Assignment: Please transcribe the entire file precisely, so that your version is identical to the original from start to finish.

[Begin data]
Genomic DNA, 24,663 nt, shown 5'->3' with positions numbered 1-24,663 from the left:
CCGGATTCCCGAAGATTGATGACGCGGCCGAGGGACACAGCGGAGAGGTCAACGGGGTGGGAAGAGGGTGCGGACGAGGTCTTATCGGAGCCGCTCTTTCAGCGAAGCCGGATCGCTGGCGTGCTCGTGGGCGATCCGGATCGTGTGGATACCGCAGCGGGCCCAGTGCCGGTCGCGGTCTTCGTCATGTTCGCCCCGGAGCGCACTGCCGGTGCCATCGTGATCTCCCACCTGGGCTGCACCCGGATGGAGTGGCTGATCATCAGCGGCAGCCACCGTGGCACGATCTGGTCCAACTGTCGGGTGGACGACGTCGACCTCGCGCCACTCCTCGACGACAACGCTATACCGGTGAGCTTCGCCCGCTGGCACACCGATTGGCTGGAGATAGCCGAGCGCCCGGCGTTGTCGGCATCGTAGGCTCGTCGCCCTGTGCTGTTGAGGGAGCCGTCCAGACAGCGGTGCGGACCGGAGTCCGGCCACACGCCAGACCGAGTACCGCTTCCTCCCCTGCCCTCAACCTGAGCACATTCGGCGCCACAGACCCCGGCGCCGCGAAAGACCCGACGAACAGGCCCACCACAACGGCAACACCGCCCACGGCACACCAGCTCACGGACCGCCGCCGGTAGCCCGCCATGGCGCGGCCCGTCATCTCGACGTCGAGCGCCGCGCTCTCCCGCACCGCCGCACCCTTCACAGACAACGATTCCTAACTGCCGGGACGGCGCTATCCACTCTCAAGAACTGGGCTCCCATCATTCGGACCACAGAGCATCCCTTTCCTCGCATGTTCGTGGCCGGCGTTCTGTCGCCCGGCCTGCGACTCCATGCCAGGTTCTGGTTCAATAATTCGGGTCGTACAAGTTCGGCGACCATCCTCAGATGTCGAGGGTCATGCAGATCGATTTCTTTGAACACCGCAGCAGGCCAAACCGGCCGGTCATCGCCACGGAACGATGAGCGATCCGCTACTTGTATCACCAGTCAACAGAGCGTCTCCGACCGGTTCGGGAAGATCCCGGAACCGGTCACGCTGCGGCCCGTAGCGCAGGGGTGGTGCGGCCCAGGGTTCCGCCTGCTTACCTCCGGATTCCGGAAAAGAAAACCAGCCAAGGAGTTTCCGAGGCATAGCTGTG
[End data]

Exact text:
Genomic DNA, 24,663 nt, shown 5'->3' with positions numbered 1-24,663 from the left:
CCGGATTCCCGAAGATTGATGACGCGGCCGAGGGACACAGCGGAGAGGTCAACGGGGTGGGAAGAGGGTGCGGACGAGGTCTTATCGGAGCCGCTCTTTCAGCGAAGCCGGATCGCTGGCGTGCTCGTGGGCGATCCGGATCGTGTGGATACCGCAGCGGGCCCAGTGCCGGTCGCGGTCTTCGTCATGTTCGCCCCGGAGCGCACTGCCGGTGCCATCGTGATCTCCCACCTGGGCTGCACCCGGATGGAGTGGCTGATCATCAGCGGCAGCCACCGTGGCACGATCTGGTCCAACTGTCGGGTGGACGACGTCGACCTCGCGCCACTCCTCGACGACAACGCTATACCGGTGAGCTTCGCCCGCTGGCACACCGATTGGCTGGAGATAGCCGAGCGCCCGGCGTTGTCGGCATCGTAGGCTCGTCGCCCTGTGCTGTTGAGGGAGCCGTCCAGACAGCGGTGCGGACCGGAGTCCGGCCACACGCCAGACCGAGTACCGCTTCCTCCCCTGCCCTCAACCTGAGCACATTCGGCGCCACAGACCCCGGCGCCGCGAAAGACCCGACGAACAGGCCCACCACAACGGCAACACCGCCCACGGCACACCAGCTCACGGACCGCCGCCGGTAGCCCGCCATGGCGCGGCCCGTCATCTCGACGTCGAGCGCCGCGCTCTCCCGCACCGCCGCACCCTTCACAGACAACGATTCCTAACTGCCGGGACGGCGCTATCCACTCTCAAGAACTGGGCTCCCATCATTCGGACCACAGAGCATCCCTTTCCTCGCATGTTCGTGGCCGGCGTTCTGTCGCCCGGCCTGCGACTCCATGCCAGGTTCTGGTTCAATAATTCGGGTCGTACAAGTTCGGCGACCATCCTCAGATGTCGAGGGTCATGCAGATCGATTTCTTTGAACACCGCAGCAGGCCAAACCGGCCGGTCATCGCCACGGAACGATGAGCGATCCGCTACTTGTATCACCAGTCAACAGAGCGTCTCCGACCGGTTCGGGAAGATCCCGGAACCGGTCACGCTGCGGCCCGTAGCGCAGGGGTGGTGCGGCCCAGGGTTCCGCCTGCTTACCTCCGGATTCCGGAAAAGAAAACCAGCCAAGGAGTTTCCGAGGCATAGCTGTG